A creation unit is a collection of stocks that comprises a share in an exchange traded fund. Investors who want to participate in the fund provide a set number of stocks in exchange for a share, which they can split up and sell on the open market. Smaller investors who cannot afford to buy directly into an exchange traded fund can access it through the secondary shares. This allows for buy-ins at multiple levels for investors who want to access the flexibility of an exchange traded fund.
Such funds are typically tied to indexes, and each creation unit reflects the index. Authorized participants, as the institutional investors who can buy directly into such funds are known, can provide “baskets,” or collections of stocks that reflect the index. Each basket makes up a single creation unit, which may buy one or more shares, depending on the structure of the fund. Many of these investors already hold the necessary securities, or can trade to access them so they can buy into the fund.
Investment in funds provides access to a number of benefits. By pooling investments, risks are distributed. Rather than holding stock in only one or two companies, the fund can provide access to an entire index, which can equalize profits and losses. If one security performs poorly, others may do well, bringing the average performance up. Authorized participants can use an exchange traded fund to diversify their investments. With the creation unit, they receive access to a number of shares they can in turn trade at a profit.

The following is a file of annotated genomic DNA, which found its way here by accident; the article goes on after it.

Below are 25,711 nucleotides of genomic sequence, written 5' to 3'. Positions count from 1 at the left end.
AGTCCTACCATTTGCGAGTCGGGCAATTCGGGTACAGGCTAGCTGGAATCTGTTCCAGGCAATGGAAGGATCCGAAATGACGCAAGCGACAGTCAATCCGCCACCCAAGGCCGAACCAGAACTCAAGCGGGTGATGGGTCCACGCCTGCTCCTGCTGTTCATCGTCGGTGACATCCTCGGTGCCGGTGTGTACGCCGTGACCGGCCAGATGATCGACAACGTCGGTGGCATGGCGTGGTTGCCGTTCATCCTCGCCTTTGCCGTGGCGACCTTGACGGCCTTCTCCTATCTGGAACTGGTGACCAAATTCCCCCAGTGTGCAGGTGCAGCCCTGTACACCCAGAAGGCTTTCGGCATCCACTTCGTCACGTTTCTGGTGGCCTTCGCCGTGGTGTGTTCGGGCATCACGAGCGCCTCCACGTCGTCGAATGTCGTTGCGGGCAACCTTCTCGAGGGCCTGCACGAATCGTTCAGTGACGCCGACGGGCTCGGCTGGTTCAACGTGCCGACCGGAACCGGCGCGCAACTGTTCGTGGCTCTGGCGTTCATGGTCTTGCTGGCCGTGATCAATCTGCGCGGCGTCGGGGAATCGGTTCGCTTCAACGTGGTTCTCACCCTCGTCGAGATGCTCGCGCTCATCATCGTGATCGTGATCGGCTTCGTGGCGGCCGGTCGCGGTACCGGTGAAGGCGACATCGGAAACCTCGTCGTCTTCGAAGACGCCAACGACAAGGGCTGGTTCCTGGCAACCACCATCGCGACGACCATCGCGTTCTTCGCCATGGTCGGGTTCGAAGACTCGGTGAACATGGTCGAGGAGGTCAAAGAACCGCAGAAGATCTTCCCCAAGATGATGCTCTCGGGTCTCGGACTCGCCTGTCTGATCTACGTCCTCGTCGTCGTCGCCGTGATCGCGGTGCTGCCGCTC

Unlike mutual funds, exchange traded funds allow for share trading throughout the day. People can buy and sell their individual shares to suit their investment needs, take advantage of market trends, and change their positions. The underlying makeup of the fund can also change to reflect shifting conditions, and may include derivatives as well as securities products. Fund managers determine what should make up a creation unit, and how to distribute investments soundly and effectively to generate payouts for the fund.
Information about creation units can be found in the prospectuses and other public filings associated with exchange traded funds. Like other participants in the market, such funds need to provide information about themselves for the benefit of investors. Investors can determine how many shares must be contributed, which can be as high as 60,000, to buy into the fund. They can also find out what is in each creation unit to determine which securities they need to assemble in their baskets. Public filings also provide information about fund performance to allow investors to determine whether the investment is sound.